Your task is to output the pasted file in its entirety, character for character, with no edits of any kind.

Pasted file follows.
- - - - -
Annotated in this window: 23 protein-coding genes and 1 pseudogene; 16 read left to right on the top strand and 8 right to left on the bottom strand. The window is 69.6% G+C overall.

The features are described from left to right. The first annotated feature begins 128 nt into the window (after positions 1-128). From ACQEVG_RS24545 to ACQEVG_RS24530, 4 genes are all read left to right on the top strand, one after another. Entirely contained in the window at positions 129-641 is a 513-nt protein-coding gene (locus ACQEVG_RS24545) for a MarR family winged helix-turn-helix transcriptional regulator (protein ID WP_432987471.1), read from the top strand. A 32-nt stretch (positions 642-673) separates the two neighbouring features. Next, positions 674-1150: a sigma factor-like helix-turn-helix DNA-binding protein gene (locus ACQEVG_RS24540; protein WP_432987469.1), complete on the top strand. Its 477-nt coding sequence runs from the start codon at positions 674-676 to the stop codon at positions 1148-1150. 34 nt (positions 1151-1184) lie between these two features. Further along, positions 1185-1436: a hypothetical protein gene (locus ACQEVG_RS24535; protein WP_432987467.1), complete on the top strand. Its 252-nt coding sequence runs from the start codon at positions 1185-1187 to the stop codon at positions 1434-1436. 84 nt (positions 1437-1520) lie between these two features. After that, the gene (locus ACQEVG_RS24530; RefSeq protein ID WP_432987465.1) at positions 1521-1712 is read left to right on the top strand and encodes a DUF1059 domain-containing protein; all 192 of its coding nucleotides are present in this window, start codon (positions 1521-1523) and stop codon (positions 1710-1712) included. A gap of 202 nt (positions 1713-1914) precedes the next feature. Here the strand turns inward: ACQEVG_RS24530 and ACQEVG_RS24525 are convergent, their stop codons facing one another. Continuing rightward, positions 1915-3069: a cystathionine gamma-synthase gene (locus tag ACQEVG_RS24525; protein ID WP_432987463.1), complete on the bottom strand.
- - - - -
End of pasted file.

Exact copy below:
Annotated in this window: 23 protein-coding genes and 1 pseudogene; 16 read left to right on the top strand and 8 right to left on the bottom strand. The window is 69.6% G+C overall.

The features are described from left to right. The first annotated feature begins 128 nt into the window (after positions 1-128). From ACQEVG_RS24545 to ACQEVG_RS24530, 4 genes are all read left to right on the top strand, one after another. Entirely contained in the window at positions 129-641 is a 513-nt protein-coding gene (locus ACQEVG_RS24545) for a MarR family winged helix-turn-helix transcriptional regulator (protein ID WP_432987471.1), read from the top strand. A 32-nt stretch (positions 642-673) separates the two neighbouring features. Next, positions 674-1150: a sigma factor-like helix-turn-helix DNA-binding protein gene (locus ACQEVG_RS24540; protein WP_432987469.1), complete on the top strand. Its 477-nt coding sequence runs from the start codon at positions 674-676 to the stop codon at positions 1148-1150. 34 nt (positions 1151-1184) lie between these two features. Further along, positions 1185-1436: a hypothetical protein gene (locus ACQEVG_RS24535; protein WP_432987467.1), complete on the top strand. Its 252-nt coding sequence runs from the start codon at positions 1185-1187 to the stop codon at positions 1434-1436. 84 nt (positions 1437-1520) lie between these two features. After that, the gene (locus ACQEVG_RS24530; RefSeq protein ID WP_432987465.1) at positions 1521-1712 is read left to right on the top strand and encodes a DUF1059 domain-containing protein; all 192 of its coding nucleotides are present in this window, start codon (positions 1521-1523) and stop codon (positions 1710-1712) included. A gap of 202 nt (positions 1713-1914) precedes the next feature. Here the strand turns inward: ACQEVG_RS24530 and ACQEVG_RS24525 are convergent, their stop codons facing one another. Continuing rightward, positions 1915-3069: a cystathionine gamma-synthase gene (locus tag ACQEVG_RS24525; protein ID WP_432987463.1), complete on the bottom strand.